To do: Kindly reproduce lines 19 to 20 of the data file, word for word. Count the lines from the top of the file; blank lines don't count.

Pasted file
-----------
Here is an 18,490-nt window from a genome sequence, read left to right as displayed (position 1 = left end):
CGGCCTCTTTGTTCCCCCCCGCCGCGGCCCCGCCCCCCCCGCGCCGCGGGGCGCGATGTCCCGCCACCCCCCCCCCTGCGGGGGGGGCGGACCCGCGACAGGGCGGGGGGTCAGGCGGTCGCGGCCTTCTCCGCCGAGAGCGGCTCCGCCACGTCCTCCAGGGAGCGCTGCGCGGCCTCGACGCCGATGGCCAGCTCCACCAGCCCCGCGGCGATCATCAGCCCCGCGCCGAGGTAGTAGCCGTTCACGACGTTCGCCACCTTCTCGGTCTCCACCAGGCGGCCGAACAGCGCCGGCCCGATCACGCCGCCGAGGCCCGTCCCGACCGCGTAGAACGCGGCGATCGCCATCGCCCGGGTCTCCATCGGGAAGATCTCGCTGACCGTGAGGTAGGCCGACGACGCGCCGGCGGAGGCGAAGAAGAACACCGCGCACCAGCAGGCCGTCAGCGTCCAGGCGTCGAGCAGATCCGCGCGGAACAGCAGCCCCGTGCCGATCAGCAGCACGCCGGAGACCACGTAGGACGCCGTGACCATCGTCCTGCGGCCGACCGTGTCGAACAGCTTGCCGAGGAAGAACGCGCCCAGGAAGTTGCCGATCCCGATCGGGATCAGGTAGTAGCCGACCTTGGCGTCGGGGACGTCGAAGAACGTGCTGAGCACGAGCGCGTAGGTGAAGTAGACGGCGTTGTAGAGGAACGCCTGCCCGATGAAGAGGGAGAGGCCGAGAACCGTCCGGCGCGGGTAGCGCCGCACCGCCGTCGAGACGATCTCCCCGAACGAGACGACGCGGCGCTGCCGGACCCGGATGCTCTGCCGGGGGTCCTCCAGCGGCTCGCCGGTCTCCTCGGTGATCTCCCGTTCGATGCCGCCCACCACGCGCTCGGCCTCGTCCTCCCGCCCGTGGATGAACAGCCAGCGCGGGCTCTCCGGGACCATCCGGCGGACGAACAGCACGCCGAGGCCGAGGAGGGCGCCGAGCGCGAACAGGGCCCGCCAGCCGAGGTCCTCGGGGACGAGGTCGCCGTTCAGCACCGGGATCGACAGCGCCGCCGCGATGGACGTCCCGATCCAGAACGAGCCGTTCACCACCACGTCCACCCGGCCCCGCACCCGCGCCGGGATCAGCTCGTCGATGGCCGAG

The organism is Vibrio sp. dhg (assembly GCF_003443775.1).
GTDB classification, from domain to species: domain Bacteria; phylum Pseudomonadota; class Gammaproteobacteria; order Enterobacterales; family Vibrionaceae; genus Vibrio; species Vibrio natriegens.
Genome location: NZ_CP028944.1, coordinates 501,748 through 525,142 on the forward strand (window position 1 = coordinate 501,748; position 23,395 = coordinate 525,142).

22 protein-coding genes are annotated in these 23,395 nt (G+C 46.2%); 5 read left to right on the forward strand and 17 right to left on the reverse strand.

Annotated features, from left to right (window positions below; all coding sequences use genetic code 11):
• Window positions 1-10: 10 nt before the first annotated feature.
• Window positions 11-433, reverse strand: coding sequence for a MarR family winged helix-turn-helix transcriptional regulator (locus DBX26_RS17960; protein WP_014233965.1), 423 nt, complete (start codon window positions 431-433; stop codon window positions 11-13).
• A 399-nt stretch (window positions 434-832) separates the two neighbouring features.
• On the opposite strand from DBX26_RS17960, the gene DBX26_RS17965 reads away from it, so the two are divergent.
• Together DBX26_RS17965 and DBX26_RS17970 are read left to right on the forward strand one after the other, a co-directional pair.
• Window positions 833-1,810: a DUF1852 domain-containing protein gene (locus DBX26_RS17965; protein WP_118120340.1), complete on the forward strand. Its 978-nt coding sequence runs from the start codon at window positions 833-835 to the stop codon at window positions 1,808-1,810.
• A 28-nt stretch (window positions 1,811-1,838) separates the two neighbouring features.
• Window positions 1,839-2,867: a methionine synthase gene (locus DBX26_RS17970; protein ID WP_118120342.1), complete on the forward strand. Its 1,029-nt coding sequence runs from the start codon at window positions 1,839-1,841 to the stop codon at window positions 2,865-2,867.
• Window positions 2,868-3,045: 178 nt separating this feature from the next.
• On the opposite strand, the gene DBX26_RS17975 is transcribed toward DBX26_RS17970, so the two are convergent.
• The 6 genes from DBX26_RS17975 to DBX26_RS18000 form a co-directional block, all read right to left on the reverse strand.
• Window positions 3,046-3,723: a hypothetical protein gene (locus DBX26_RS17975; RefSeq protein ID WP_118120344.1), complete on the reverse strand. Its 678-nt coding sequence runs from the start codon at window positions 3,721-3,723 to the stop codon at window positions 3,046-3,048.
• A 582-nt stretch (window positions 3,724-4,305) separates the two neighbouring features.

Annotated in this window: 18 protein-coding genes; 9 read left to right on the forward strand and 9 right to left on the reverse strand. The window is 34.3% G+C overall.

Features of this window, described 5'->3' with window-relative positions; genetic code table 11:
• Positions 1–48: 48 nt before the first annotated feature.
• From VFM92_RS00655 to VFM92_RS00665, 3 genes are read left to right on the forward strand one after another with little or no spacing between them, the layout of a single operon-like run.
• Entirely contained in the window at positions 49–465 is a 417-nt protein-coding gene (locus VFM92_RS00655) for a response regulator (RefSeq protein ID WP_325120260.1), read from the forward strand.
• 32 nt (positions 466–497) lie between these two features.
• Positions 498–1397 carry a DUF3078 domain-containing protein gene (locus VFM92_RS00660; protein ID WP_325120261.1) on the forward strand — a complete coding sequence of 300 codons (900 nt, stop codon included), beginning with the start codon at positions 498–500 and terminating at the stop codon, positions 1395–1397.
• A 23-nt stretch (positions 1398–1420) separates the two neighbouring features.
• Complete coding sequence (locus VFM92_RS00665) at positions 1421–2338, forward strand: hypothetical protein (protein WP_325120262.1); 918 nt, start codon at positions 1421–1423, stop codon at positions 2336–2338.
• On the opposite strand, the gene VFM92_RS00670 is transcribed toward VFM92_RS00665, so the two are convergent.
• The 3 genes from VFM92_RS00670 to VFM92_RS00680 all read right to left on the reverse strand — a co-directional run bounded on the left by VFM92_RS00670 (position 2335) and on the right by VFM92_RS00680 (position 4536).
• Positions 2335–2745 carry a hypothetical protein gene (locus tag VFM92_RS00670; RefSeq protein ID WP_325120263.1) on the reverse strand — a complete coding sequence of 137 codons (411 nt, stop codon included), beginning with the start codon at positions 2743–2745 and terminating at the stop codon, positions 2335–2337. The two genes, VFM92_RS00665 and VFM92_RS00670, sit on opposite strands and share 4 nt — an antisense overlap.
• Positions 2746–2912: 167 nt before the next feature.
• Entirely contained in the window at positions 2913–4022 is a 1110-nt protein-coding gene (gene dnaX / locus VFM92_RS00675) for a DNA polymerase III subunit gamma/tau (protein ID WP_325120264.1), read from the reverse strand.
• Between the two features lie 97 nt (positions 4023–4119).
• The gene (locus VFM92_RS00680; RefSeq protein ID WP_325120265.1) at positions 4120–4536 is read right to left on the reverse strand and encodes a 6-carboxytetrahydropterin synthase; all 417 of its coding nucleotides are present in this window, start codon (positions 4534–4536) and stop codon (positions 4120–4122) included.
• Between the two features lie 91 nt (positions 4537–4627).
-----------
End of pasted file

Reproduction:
• Window positions 3,046-3,723: a hypothetical protein gene (locus DBX26_RS17975; RefSeq protein ID WP_118120344.1), complete on the reverse strand. Its 678-nt coding sequence runs from the start codon at window positions 3,721-3,723 to the stop codon at window positions 3,046-3,048.
• A 582-nt stretch (window positions 3,724-4,305) separates the two neighbouring features.